Adoor and the new generation.
By VK Cherian
Adoor Gopalakrishnan’s is a phenomenon in Indian films and that way in global arena of films. His latest admirers are in Latin America and the Latinos have started wondering whether the karnavar of “Elipathayam” is their grand uncle itself. The Cuban film maker Thomas Alea, on a visit saw the film and described it as a “classic” and now the film viewers of Latin America have caught on, going by the response to the film from the continent.. Being a complete film maker he enjoys the new interpretation of his films, but always confines to his pet line:” I know only Malayalam and Kerala culture” and would like to limit myself to the characters of this culture and area.
But his opinions about “new generation” films have been always misunderstood, as if he is an outdated karnavar of yesteryears. When he opened up at the 18th Bharat Rangamaholstav, 2016, in Delhi in the first week of February with National School of Drama students and art crowd of Delhi, he asserted that he not an outdated karnavar, but a head of the family with an ongoing contributions, of course with over 5 decades of assimilated experience behind him as the most important member of the Satyajit Ray school of film making.
Answering questions from students, he segregated new film making trends in Malayalam into two; “New Gen” and “new generation. “New Gen” is a group which he described as a group who does not know what they are doing with their films and New Generation as people who see as young bright sparks in film making. “The so called “New gen” appears to be people with no idea of the medium of films and they expect technology to deliver for them. There are new generation film makers in Malayalam who have shown their sparks of new creative trends through their films”, he pointed out. Adoor did not name any one in the New Gen category, but he was happy to name and encourage film makers like Vipin Vijay(Chitra sooktham), Sudevan ( Crime….) and Sanal Kumar Shashidharan(Oralpokkam). “I speak of these three film makers and their films whenever I get a chance”, he declared. As for the New Gen, he had interesting story from an actor. “The actor was told to walk in a film and he kept walking and there was no “cut” from the director. The actor stopped after some time and asked the director, when do I stop?. The director replied keep walking, we are expecting something to happen”.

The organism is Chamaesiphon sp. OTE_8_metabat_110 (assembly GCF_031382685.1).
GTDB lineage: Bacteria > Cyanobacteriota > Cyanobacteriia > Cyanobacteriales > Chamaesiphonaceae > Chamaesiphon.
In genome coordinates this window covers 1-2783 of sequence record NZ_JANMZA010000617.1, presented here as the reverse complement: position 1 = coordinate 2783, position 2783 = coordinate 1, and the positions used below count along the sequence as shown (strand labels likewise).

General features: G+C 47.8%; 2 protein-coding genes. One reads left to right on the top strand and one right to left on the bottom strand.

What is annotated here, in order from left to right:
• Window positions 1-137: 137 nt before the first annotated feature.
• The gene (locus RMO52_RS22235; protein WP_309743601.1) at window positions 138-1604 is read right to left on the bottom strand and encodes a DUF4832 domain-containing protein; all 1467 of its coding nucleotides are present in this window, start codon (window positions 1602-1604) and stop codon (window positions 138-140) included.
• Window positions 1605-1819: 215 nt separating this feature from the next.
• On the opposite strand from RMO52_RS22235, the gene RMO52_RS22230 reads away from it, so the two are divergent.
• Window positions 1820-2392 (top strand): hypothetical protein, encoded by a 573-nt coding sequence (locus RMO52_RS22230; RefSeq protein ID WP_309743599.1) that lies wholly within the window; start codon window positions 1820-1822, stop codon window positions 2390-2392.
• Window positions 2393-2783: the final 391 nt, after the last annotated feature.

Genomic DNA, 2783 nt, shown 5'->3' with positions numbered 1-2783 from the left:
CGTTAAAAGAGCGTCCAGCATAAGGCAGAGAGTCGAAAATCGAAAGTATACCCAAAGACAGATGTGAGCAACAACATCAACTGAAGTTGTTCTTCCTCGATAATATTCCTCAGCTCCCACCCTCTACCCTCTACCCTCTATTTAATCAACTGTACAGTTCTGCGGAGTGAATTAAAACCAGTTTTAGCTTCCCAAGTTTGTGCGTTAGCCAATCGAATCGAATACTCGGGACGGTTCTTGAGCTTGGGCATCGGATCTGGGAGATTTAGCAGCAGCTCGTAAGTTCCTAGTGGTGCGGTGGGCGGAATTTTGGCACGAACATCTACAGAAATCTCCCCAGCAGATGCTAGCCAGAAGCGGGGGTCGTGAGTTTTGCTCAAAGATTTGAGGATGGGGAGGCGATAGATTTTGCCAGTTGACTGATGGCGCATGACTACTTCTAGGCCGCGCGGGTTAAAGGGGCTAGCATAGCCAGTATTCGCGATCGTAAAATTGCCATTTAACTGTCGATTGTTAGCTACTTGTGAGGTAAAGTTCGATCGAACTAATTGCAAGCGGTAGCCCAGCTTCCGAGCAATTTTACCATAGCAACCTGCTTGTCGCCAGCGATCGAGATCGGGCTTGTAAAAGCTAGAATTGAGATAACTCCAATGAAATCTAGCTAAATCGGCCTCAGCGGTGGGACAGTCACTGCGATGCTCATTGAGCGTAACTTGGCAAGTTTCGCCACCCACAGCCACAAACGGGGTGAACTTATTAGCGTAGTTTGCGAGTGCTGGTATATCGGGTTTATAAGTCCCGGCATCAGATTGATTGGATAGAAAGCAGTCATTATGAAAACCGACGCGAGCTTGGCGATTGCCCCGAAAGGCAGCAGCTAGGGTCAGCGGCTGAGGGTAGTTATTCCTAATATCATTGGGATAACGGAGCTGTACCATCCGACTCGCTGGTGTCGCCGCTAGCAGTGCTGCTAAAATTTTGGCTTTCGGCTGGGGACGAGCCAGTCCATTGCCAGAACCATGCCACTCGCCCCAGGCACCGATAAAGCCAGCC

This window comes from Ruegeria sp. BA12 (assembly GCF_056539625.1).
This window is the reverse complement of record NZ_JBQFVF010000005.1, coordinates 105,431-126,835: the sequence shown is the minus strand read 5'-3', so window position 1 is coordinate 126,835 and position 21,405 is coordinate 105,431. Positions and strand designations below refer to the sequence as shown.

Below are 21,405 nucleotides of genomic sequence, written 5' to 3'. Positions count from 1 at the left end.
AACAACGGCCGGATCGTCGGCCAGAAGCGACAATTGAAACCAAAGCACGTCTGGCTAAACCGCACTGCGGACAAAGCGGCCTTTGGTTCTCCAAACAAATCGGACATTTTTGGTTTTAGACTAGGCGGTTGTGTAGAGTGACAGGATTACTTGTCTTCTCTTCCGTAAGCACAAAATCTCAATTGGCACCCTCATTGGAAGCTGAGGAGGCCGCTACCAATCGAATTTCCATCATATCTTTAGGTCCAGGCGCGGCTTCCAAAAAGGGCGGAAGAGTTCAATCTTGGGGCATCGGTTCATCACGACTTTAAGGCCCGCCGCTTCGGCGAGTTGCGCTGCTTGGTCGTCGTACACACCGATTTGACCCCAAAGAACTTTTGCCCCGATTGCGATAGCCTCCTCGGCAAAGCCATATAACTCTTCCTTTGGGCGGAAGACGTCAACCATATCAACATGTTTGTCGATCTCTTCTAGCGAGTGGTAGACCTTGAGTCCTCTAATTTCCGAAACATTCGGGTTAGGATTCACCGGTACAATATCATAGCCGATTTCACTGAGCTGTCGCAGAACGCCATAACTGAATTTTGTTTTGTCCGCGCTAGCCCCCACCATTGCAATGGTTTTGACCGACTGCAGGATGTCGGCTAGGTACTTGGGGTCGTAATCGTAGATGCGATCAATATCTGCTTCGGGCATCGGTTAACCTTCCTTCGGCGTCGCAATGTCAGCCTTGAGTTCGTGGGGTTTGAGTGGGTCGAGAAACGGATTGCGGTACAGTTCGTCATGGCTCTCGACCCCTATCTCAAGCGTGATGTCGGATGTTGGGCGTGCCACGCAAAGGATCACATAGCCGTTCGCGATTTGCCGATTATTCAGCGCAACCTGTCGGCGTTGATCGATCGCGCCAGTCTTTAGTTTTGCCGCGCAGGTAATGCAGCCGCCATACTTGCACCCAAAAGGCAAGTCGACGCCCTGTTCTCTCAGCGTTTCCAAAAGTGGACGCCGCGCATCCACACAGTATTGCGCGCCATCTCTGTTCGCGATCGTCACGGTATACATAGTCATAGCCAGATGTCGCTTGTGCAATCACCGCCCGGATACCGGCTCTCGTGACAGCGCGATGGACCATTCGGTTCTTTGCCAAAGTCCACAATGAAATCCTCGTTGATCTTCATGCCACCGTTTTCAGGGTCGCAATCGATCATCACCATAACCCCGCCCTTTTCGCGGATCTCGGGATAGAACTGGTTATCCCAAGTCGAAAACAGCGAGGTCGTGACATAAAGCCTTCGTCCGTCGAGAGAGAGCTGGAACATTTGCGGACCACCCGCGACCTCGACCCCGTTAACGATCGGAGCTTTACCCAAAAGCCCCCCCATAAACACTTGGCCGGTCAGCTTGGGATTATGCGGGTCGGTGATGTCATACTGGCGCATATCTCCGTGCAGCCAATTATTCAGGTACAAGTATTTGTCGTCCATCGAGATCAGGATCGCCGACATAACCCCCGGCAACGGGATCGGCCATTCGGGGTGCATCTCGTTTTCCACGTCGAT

This according to him this is just possible with digital technology, where one does not have to buy precious raw stock to shoot a film. And the story of the actor shows the attitude and approach of the “new gen” film makers who expect technology to deliver for their film, Adoor explained. Adoor the film maker who started with his first black and white feature film “Swayamvaram” is excited about the new technologies of film making whose possibilities are endless, but is not willing to submit his creativity to technology. And he has scant regard for those who are doing it too.
Adoor, who is about to start his latest film in this summer is already in the film making mode. “I want to forget the last film as well as all my previous film, when I am making a new film. That gives me a fresh perspective and new approach to my subject. And that explains why I have made fewer films and there is always a huge gap between my two films”, Adoor told the NSD students.
Remaining contemporary, (relevant) is a huge task for any creative person and Adoor has been able to achive that enviable position with his films and his interventions in film field. For a person who created his own space for his films in Kerala cultural milieu with his Chitralekha film co-operative and film society and promoting a new film culture across the State, remaining contemporary means remaining alive. With his new film the 74 year old film maker is just doing that.